= Note by Elpenor
Ion. Very true, Socrates; interpretation has certainly been the most laborious part of my art; and I believe myself able to speak about Homer better than any man; and that neither Metrodorus of Lampsacus, nor Stesimbrotus of Thasos, nor Glaucon, nor any one else who ever was, had as good ideas about Homer as I have, or as many.
Soc. I am glad to hear you say so, Ion; I see that you will not refuse to acquaint me with them.
Ion. Certainly, Socrates; and you really ought to hear how exquisitely I render Homer. I think that the Homeridae should give me a golden crown.
Soc. I shall take an opportunity of hearing your embellishments of him at some other time. But just now I should like to ask you a question: Does your art extend to Hesiod and Archilochus, or to Homer only?
Ion. To Homer only; he is in himself quite enough.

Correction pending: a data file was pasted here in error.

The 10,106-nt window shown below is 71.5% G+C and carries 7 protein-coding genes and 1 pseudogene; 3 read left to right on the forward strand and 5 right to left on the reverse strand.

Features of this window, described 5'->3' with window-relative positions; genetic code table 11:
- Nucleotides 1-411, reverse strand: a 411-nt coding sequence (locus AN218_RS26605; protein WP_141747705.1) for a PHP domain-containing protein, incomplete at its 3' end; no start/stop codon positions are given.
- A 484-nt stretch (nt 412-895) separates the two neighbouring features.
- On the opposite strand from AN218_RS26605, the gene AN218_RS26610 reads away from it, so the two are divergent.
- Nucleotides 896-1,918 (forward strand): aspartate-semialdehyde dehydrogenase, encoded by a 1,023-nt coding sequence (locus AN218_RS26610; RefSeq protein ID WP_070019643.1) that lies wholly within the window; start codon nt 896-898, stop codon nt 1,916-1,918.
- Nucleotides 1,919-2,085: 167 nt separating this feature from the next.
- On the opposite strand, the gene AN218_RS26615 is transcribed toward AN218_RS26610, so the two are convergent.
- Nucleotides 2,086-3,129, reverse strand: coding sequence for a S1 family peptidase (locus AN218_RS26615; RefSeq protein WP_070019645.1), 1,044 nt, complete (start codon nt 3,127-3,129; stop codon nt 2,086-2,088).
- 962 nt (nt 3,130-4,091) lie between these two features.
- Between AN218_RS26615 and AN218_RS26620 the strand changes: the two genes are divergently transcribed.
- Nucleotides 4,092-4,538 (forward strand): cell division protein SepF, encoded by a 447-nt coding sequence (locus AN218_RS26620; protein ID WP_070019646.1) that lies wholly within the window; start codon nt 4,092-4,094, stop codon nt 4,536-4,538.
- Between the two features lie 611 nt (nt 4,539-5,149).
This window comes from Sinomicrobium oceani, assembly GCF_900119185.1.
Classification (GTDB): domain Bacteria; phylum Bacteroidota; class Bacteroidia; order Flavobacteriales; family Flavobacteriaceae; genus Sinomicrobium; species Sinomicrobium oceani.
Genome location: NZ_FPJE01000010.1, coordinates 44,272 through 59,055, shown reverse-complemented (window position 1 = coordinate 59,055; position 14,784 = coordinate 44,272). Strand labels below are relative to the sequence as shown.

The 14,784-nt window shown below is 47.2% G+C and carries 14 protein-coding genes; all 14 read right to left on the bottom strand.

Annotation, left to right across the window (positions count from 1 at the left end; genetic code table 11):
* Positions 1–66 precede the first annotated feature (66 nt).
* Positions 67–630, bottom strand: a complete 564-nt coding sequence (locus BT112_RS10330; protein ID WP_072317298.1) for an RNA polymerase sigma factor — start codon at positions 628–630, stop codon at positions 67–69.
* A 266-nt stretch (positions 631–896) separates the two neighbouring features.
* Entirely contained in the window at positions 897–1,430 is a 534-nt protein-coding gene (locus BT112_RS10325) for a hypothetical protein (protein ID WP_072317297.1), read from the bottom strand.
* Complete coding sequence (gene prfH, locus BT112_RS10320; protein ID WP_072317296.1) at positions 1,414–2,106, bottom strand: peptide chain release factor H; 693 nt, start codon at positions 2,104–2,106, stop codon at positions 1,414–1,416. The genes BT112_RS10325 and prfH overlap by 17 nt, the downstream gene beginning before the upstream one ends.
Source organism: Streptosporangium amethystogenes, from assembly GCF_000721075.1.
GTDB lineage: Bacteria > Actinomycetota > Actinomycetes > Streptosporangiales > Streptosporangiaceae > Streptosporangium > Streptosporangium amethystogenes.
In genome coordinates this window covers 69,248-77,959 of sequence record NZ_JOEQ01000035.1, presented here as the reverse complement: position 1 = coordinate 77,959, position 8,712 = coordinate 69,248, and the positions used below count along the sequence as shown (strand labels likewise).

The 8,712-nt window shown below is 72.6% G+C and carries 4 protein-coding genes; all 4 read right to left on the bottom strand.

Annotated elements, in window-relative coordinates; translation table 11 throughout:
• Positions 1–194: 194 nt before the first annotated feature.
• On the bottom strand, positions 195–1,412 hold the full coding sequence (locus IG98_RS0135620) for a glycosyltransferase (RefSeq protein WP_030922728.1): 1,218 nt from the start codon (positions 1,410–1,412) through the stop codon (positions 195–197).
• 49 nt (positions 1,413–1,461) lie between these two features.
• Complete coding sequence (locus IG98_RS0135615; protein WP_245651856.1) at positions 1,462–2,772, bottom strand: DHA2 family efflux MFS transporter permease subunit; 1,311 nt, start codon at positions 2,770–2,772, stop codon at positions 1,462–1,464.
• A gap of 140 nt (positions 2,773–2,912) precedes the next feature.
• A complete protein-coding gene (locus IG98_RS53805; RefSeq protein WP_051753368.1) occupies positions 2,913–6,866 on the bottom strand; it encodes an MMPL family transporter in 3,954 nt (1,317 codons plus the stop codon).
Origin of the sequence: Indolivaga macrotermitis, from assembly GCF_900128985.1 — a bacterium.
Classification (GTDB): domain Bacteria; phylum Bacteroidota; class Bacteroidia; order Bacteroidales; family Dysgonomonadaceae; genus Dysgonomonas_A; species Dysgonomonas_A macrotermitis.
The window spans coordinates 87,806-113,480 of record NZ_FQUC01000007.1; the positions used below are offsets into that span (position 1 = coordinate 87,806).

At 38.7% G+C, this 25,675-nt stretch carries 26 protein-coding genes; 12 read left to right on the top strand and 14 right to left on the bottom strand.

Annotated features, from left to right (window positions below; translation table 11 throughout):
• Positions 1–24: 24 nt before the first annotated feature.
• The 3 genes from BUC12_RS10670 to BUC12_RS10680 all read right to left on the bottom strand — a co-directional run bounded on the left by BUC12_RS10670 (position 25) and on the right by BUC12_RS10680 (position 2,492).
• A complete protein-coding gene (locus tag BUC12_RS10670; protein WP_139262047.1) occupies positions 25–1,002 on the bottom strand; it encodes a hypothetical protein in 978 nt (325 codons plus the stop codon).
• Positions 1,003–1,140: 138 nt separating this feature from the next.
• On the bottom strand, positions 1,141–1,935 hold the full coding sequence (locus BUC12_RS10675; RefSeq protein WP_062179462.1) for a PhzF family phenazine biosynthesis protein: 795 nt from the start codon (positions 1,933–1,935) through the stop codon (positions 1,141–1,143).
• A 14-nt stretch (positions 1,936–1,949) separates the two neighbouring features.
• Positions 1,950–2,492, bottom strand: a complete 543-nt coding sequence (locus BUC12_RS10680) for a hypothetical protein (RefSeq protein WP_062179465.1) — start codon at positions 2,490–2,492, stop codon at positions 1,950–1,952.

Soc. Are there any things about which Homer and Hesiod agree?
Ion. Yes; in my opinion there are a good many.
Soc. And can you interpret better what Homer says, or what Hesiod says, about these matters in which they agree?
Ion. I can interpret them equally well, Socrates, where they agree.
Soc. But what about matters in which they do not agree?- for example, about divination, of which both Homer and Hesiod have something to say-
Ion. Very true.
Soc. Would you or a good prophet be a better interpreter of what these two poets say about divination, not only when they agree, but when they disagree?
Ion. A prophet.
Soc. And if you were a prophet, would you be able to interpret them when they disagree as well as when they agree?
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